From Disciple of @cdixon to Selectively Stealth
Before I started in the venture capital world, an opportunity recognized was an opportunity worth guarding. Later, after listening to folks who had been around the block, I learned that there was little to no risk in preaching my new ideas to anyone who would listen. Reading advice such as this post from Chris Dixon only furthered my position that stealth mode was for the naive.
For the last few months I have been working on a new project…and I’d be lying if I said I haven’t reexamined my perspective on what is worth sharing and what is worth holding back. Bijan wrote this post today which crystalized an archetype of founder for whom stealth mode is a reasonable form of operation. He writes:
“I do appreciate what stealth mode represents to me — namely an idea that takes a long time to build with founders that are wonderfully proud, crazy ambitious with a healthy dose of paranoia.”
A little while ago we incorporated our new company under the name Coopkanics, Inc., not because we had a secret to hide, but simply because we needed to start building “that thing that takes a long time to build”, and while we had a vision for what it was, we didn’t have a brand or a product that was worthy of “market facing” ink. Our intention was not to be secretive. Ask me what we’re working on and I’ll tell you. Out intention is, however, to be straightforward about where we are and where we are not yet. And right now we’re at “Coopkanicks, Inc.”…3 (arguably) smart guys, who have had some success in the past, working on the biggest thing we could possibly find to work on. Full of ideas…started to build em, and doing it reasonably efficiently. Anything more than that would simply be premature, so why sell it?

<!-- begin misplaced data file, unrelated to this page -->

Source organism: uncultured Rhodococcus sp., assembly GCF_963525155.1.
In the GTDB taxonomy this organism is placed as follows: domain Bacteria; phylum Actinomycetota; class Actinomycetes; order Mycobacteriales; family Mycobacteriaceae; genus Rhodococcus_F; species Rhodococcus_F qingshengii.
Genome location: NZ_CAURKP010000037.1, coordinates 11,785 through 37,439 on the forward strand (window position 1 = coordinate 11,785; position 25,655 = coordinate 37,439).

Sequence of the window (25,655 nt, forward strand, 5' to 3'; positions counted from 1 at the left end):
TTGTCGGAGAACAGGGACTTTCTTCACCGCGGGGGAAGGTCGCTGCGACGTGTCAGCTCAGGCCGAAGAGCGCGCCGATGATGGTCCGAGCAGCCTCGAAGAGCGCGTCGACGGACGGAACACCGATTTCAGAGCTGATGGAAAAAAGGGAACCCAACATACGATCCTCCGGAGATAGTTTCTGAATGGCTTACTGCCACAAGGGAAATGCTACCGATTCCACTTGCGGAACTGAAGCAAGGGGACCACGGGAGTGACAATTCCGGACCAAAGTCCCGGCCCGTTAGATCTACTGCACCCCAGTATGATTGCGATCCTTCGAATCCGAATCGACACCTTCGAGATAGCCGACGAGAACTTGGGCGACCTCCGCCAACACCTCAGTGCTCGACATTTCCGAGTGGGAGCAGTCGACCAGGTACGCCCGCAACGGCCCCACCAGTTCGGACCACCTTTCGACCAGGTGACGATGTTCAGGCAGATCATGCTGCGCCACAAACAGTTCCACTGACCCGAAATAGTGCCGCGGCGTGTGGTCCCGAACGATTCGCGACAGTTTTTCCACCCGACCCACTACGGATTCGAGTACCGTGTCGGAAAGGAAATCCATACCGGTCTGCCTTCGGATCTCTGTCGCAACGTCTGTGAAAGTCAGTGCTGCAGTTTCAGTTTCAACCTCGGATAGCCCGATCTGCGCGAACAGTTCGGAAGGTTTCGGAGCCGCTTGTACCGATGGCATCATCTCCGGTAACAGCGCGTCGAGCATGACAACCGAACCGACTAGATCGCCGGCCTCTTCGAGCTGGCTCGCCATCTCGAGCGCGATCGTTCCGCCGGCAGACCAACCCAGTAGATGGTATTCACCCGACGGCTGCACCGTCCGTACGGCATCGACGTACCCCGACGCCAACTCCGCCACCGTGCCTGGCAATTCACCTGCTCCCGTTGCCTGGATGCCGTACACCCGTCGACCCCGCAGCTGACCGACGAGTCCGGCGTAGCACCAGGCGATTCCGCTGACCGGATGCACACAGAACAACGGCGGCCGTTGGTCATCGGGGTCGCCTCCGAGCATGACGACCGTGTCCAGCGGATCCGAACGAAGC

People always expect you to sell them. They want you to convince them of your work. When I meet someone who assumes this position with me, I stare blankly at them. When I meet someone who wants to engage and contribute, I go as deep as I possibly can. I guess you could say my position is “selectively stealth.” If you are and idiot, arrogant, or opportunistic “I am working on the mobile internet, and I don’t know much more yet” If you are intelligent, curious, and engaged, “I am working on the mobile internet, and here is everything I know so far.” Regardless of which conversation I am having, one thing I will not do is sell you. We are where we are…which is a space that I fear many “stealth founders” can’t live in.
The other side of Bijan’s version of stealth, which I abhor, is the founder who hides behind stealth when they don’t yet know or have confidence in what they are building. They can’t live with where they are. It takes a special kind of chicken to mask uncertainty as some sort of strategic decision to stay quiet about one’s work. If you aren’t confident enough to say “this is what I know, and this is what I don’t know yet” and you’re keeping things under wraps until you have a story to sell, you are doomed. And if you are hyping your company and brand while playing this game, you are triple doomed. Unfortunately, I think 1 out of 10 stealth founders are Bijan’s long term thoughtful archetype, and 9 out of 10 are blowing smoke while they try to figure it out behind the curtain. Those people give stealth a bad name.
I think it’s not about stealth vs. open…I think it’s about sharing what’s worth sharing thoughtfully.